Ambrose continues his game of robber by threatening his own reflection

The Silly Symphony opens on a coach robbery, a voice telling the passengers to put their hands up. The camera zooms out to reveal a kitten named Ambrose holding two pop-guns, playing robbery with his toys. He continues to threaten his toys, and ends up shooting them because they won’t “give up the money.” Ambrose continues to play robber, until his mother is heard hollering his name from downstairs. Ambrose dismisses his mother’s call, telling no one in particular that Ambrose is no name for him, and from now on, his name is Butch.

Downstairs, his mother is preparing his bath. Ambrose sneers into the mirror and tells himself that robbers don’t take baths. He decides to run away to become a real robber, narrowly avoiding his mother as he steals cookies before heading out the open window to freedom from baths, only to land in a rain barrel. He shakes the water off before grabbing his hobby-horse and riding down the road. Unfortunately for Ambrose, his mother sees him through the kitchen window and demands that he come back, but he ignores her and rides away.

Ambrose sneaks up on Dirty Bill, attempting to rob the criminal

Meanwhile, the robber Dirty Bill is sitting in the woods, staring at his own face on a wanted poster and laughing. Ambrose spots him and attempts to rob him, but as Dirty Bill reaches for a real gun rather than Ambrose’s pop gun, Ambrose’s voice breaks. Dirty Bill turns around to see that Ambrose is only a kid, and asks Ambrose if he would really rob another robber. Ambrose is impressed that he’s really around a robber on a wanted poster.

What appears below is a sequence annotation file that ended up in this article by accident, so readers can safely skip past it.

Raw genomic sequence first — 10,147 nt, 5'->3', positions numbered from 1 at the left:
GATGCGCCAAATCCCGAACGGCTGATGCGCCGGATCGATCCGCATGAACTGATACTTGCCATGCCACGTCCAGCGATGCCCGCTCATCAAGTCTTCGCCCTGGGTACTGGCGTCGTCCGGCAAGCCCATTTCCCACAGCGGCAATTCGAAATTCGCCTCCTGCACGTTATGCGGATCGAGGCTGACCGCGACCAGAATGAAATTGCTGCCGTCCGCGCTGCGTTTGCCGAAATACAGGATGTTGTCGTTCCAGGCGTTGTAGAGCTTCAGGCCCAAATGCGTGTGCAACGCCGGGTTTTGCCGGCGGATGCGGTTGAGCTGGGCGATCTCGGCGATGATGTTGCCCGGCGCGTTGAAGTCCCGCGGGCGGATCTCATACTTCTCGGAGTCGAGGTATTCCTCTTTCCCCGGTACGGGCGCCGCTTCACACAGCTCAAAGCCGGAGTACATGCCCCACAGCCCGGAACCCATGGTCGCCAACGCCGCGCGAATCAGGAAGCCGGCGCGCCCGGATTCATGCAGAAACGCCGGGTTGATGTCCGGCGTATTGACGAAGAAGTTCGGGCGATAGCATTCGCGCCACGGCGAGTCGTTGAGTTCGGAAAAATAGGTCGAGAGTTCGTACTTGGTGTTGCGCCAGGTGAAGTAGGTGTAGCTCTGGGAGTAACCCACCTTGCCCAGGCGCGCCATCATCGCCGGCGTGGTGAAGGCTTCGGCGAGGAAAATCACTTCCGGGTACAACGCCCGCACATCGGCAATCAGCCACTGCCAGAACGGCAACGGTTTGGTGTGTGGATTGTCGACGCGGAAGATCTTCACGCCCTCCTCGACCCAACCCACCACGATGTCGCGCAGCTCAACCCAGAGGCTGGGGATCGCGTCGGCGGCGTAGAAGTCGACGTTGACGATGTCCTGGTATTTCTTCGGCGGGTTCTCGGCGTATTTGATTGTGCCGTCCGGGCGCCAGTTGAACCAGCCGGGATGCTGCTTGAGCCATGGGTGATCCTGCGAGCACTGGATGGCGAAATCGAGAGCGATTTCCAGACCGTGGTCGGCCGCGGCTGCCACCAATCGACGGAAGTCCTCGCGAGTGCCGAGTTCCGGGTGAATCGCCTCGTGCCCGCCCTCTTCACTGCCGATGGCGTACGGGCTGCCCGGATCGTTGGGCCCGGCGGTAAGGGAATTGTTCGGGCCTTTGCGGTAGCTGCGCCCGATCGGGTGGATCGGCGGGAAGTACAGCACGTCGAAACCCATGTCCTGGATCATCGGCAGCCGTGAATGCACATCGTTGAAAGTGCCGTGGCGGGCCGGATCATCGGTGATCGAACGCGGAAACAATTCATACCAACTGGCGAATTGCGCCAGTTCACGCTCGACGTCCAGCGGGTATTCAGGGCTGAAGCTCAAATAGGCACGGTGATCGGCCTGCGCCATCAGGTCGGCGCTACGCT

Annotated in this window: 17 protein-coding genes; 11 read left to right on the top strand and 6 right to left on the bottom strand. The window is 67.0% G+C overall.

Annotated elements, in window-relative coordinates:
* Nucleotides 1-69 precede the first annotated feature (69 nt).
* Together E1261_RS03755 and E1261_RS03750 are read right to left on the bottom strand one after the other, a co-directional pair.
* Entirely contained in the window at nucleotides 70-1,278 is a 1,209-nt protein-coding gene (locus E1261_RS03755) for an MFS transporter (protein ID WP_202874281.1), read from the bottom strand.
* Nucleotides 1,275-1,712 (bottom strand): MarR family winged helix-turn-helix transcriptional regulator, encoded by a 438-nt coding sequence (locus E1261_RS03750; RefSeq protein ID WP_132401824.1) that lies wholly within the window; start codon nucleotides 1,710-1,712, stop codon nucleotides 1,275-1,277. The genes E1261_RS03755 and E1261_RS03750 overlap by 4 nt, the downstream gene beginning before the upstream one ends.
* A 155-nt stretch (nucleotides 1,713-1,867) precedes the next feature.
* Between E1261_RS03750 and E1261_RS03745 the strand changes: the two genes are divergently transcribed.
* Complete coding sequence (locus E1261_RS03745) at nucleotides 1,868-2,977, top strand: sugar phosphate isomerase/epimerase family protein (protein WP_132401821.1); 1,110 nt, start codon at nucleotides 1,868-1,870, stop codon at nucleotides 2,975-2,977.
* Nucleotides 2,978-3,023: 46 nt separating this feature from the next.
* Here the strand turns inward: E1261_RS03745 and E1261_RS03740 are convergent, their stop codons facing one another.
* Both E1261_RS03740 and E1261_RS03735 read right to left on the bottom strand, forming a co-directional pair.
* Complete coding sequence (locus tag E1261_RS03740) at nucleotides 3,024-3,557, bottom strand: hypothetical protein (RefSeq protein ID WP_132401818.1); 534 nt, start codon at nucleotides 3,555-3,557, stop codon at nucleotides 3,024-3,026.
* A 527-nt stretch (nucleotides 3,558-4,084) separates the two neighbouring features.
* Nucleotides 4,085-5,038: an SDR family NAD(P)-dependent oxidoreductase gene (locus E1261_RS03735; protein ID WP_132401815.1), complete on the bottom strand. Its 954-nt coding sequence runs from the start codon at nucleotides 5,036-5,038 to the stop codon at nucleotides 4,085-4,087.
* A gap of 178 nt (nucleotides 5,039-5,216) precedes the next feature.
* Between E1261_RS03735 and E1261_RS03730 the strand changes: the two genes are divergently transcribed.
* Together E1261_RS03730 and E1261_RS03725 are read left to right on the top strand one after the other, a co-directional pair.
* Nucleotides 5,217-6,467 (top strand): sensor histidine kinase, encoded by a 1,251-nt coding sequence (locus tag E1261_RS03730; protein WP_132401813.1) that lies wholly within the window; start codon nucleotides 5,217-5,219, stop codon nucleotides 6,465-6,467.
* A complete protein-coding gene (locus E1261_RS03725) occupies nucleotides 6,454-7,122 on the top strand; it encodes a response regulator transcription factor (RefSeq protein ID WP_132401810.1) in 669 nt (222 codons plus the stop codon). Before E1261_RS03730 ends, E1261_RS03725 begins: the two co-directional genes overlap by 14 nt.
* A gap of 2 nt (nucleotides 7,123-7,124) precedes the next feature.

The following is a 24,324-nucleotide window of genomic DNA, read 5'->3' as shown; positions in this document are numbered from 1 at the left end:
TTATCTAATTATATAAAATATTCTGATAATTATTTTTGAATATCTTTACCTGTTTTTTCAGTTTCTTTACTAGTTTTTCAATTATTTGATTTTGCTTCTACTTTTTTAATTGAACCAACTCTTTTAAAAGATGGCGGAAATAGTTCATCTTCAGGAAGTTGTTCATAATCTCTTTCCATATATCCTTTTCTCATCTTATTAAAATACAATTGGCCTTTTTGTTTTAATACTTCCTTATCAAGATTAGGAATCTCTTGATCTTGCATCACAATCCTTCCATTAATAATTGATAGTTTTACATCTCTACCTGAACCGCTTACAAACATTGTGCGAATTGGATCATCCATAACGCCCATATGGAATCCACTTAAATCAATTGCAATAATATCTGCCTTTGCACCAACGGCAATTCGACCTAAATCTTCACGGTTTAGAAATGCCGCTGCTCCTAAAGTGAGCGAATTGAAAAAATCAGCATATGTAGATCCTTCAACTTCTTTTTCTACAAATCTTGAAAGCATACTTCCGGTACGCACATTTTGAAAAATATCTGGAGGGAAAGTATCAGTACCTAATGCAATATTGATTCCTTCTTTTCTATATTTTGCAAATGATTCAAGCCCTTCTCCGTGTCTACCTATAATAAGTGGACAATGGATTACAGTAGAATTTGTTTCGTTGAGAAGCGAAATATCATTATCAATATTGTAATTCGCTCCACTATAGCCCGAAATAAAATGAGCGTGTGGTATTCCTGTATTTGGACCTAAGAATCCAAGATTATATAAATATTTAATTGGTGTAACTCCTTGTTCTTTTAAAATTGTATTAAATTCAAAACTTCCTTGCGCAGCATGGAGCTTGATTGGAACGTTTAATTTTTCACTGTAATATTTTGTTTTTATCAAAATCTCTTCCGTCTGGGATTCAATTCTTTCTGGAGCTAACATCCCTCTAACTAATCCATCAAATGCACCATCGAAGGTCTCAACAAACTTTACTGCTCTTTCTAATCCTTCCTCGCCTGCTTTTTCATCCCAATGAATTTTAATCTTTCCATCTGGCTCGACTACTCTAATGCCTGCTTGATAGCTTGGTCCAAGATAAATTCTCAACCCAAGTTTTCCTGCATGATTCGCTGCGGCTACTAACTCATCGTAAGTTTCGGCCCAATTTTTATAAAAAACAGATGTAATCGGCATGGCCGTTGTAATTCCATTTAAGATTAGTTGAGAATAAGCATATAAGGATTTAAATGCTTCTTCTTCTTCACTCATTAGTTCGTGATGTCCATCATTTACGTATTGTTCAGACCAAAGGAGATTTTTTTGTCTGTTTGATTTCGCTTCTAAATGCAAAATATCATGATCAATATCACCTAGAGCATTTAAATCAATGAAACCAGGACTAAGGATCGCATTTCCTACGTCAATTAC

Dirty Bill offers Ambrose a seat, and Ambrose copies the older robber exactly before asking if Dirty Bill’s mother ever made him take a bath. Dirty Bill brags in song that he’s never taken a bath, nor will he ever do so. Teasing him, Dirty Bill asks the kitten if he’s pulled any big jobs lately. Wanting to impress the robber, Ambrose tells him that of course he has, and begins to tell Dirty Bill about holding up a stagecoach (going back to the game of the morning). Unfortunately for Ambrose, his imagination and story-telling skills are too good, making the robber believe that the bag of cookies Ambrose is carrying is filled with treasure, and Dirty Bill attempts to steal it from the kitten.

Thinking the kitten is actually holding treasure, Dirty Bill suddenly turns violent

When Ambrose tries to convince Dirty Bill that he really is only holding cookies, Dirty Bill pulls out a knife, lusting for what he thinks is treasure. Scared out of his wits, Ambrose leaps out of his clothing, leaving the cookies behind as well, and sprints as fast as he can home and into the bathtub, where his mother is waiting to punish him. Sheepishly, he greets his mother, and plays with the bubbles in the tub, his robber days now behind him.

April 19

April 19, 1987 – Team Mickey Athletic Club Opens in Walt Disney World